Cutting multiple parts at same time WD12

Building my first stich and glue (WD12) from plans.  Has anyone cut muliple parts at once - traced with holes (ice pick) connected by pencil lines and then cutting two parts at once - say both bottom panels at once - all the make "two parts" together.  

I would also like to make a jig and router my scarf joints - any suggestions for a good jig? 


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RE: Cutting multiple parts at same time WD12

Are you talking about making two symmetrical parts at the same time to build one boat or are you talking about making two boats at the same time?

Either way, yes, you can cut multiple parts out at the same time with stacked materials.  I've done symmetrical parts with stacked plywood and I've also made templates for both boats I've built while the actual marine grade plywood was stacked with masonite (tempered hardboard).  Either way yields parts that at least if they aren't exactly to the plan are at least symmetrical, which will give you a better boat than if port and starboard parts are different due to separate layouts.

Does that answer your question?

RE: Cutting multiple parts at same time WD12

Same here for my scratch and plans builds. First I laid out one piece carefully, then I used wire brads to attach it to another sheet of wood (clamps are too easy to accidently open). After that it was cut outside the line and then bring the edge to the line with a rasp. The holes from the brads are tiny and get filled in when you epoxy the wood.

Personally, I find scarfing easiest to do with a hand plane. The plywood layers give you a set of built-in guidelines that let you do a perfect scarf. If you do want a router jig, just google "scarfing jig" and you'll get millions of results. Here's one basic one:

Have fun,



RE: Cutting multiple parts at same time WD12 part 2

Thanks all - great stuff - I am at the fist cut stage and a little nervous.  Wondering if any of you have made a master masonite template using the stick the plan to the masonite material technique then cut the final finished marine ply part using a router and collared cutting bit?   Lots of dust and more waste, but pretty accurate and quick to repeat.  CaptSkully - it sounds like what you do - do you make the form first - or cut all three together - if I read your post correctly you cut all three at once?   Also no adhesive residue to worry about on the acutual parts.     Jig saw? and/or circular saw?  

If I love the first version of my WD12, it would be nice to be able to knock out a twin easier, I made the forms that way using scrap Luan Ply and reinforced them with narrow moulding strips - cut them with my bandsaw because they were small enough to turn. 


RE: Cutting multiple parts at same time WD12

I've always skipped the patterns and marked directly on the wood from the measurements in the plans. Stacking the mirrored pieces saves time, but for building just one boat it's slower to do all that pattern stuff (paper or masonite) and I've never built 2 of the same boat. If you do build a second one, don't forget to send CLC the additional license fee.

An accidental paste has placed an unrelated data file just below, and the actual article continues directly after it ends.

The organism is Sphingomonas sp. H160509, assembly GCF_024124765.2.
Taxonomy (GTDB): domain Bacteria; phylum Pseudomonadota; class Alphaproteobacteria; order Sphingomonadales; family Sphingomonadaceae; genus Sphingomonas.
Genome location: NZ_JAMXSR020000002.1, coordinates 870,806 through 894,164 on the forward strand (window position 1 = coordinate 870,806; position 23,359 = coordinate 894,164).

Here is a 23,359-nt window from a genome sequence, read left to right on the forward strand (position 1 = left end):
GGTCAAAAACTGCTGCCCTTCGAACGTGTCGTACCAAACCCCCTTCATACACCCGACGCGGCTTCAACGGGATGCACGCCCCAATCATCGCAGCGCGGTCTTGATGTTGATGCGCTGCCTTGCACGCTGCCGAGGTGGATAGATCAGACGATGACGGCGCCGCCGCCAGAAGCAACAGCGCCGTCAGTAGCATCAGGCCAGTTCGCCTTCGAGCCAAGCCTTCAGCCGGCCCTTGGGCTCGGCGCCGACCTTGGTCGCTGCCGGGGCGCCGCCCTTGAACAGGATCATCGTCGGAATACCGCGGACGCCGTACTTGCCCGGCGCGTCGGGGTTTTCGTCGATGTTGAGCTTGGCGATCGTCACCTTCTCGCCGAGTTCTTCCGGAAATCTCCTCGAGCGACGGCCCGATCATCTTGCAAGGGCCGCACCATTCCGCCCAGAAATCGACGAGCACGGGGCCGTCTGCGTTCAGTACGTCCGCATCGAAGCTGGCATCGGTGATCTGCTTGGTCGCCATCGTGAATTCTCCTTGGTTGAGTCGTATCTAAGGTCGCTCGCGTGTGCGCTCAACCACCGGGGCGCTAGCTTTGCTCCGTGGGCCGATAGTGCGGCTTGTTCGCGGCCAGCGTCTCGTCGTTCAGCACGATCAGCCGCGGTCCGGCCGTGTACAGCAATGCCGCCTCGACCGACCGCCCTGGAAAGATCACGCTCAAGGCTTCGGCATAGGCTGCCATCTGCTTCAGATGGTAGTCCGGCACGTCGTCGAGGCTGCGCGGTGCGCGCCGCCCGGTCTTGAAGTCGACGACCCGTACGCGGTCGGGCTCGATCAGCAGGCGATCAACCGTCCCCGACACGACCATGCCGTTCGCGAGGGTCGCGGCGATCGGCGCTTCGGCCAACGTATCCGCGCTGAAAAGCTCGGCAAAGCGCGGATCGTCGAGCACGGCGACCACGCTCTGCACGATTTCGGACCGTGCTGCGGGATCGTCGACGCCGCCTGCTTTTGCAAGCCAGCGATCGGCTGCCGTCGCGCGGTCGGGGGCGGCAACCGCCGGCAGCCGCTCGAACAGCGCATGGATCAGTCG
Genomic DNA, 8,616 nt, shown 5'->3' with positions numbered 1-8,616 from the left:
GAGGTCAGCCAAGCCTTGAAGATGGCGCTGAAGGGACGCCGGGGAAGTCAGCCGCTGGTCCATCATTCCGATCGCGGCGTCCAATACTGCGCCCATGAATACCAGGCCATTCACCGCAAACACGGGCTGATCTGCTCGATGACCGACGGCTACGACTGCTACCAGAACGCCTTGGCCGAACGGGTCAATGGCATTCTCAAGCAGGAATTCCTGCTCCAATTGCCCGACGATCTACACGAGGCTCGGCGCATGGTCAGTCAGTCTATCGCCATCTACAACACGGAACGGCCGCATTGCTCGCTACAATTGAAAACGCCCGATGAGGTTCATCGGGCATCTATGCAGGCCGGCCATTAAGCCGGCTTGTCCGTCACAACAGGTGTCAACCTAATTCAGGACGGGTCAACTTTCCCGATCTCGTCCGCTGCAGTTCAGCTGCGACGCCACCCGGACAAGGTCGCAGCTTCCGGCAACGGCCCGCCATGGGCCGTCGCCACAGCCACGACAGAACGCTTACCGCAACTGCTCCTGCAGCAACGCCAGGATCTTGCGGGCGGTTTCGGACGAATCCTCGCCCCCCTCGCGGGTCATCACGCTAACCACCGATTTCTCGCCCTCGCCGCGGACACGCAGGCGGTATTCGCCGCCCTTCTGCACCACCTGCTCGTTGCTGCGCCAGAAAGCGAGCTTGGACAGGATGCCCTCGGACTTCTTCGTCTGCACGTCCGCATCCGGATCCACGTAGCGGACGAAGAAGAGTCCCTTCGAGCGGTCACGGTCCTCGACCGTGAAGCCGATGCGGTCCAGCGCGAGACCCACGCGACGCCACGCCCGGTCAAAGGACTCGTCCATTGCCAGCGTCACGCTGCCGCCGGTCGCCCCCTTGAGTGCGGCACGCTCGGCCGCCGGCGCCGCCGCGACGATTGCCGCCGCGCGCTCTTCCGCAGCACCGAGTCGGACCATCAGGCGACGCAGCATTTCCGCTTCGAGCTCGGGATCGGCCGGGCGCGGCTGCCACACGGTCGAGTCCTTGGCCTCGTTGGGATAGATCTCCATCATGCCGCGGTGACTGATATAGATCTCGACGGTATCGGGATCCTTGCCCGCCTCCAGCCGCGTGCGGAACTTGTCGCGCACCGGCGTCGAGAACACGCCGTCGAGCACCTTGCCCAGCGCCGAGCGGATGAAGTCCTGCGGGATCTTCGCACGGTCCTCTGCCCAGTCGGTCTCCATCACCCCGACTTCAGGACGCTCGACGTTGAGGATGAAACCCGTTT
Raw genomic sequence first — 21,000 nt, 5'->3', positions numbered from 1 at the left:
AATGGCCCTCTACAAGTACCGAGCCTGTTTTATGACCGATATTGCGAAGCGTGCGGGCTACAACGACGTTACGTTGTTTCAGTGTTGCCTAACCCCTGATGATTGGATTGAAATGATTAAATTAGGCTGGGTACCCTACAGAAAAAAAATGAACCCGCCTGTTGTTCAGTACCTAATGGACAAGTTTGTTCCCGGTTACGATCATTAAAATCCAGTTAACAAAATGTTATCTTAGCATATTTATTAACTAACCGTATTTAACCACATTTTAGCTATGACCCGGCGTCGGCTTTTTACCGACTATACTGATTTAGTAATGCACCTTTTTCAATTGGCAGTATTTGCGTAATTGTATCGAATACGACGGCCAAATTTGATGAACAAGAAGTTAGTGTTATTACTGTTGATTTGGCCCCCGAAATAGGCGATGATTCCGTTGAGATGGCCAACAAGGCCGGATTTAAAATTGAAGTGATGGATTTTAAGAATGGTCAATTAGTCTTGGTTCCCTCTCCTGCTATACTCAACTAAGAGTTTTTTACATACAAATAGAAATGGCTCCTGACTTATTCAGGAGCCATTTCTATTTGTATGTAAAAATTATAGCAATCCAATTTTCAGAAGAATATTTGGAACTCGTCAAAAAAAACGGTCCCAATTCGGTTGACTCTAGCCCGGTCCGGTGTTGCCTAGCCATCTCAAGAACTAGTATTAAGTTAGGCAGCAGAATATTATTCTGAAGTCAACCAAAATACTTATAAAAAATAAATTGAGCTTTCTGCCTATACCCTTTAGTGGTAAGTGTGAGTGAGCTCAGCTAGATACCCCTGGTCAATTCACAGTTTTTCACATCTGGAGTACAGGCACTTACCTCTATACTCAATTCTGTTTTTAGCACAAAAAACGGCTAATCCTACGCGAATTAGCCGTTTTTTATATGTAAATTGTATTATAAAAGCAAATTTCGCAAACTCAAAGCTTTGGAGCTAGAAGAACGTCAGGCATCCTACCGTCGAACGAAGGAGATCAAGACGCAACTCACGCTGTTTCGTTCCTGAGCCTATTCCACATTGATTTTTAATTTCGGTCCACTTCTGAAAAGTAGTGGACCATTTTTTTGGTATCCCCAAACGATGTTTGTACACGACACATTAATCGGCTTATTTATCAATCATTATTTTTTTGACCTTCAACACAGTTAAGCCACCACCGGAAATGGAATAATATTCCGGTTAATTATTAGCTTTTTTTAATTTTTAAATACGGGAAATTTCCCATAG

Have fun,



RE: Cutting multiple parts at same time WD12

Yes, for both single parts (e.g. bottoms) or symmetrical parts (e.g. planks), I cut out a masonite template at the same time I'm cutting out the part on the mechanical pencil line from the plans.  There is no tape or adhesive, but I do use a drywall screw through the waste to hold the layers together.  Single parts have two layers and symmetrical parts have three layers.  Screws through the hand hold cutouts are very useful and can be cut out later.  I use a cheap $11 Harbor Freight pull saw to cut out all my parts.  The masonite dulls them pretty quickly.

One of the main reasons I make template parts is so that I can make a 2nd boat in about 20 hours less time (although I haven't done it yet).  I'm a woodworker, so router templates are nothing new to me, so I thought that would be the perfect application.  Yes, you rough cut the part out with a jigsaw and then affix the template and route the edge to get a perfect copy.  On my first plans built boat, I wasn't sure how it would turn out vs. a CNC kit, so I was a bit hesitant, but the boat stitched together perfectly.

There's also the possibility of building multiple boats for a personal fleet or for sale.  I've thought of trying to sell one boat to pay for building two.  With the template system, I could easily build two EP's side by side and the "profit" on the sold boat could cover the materials of the first boat.  In my experience, there's a lot of down time waiting for epoxy to cure, so that could be used by repeating the same step on a second boat. 

Either way, with the set of templates for each boat I've built, I feel like I'm building a "stable" of boats that I can easily reproduce as needed.  Of course, this brings up the topic of royalties to be paid to CLC, which is another subject alltogether and something I haven't had to broach yet.

RE: Cutting multiple parts at same time WD12


I find it faster to use a Stanley No 4 Handplane to make the scarf joints.  Watch the glue lines on the plywood, if they are straight your scarf will be accurate.  See the link to a photo of the hand planed scarf on my Sassafras 16.  Jigs are somewhat labor intensive.

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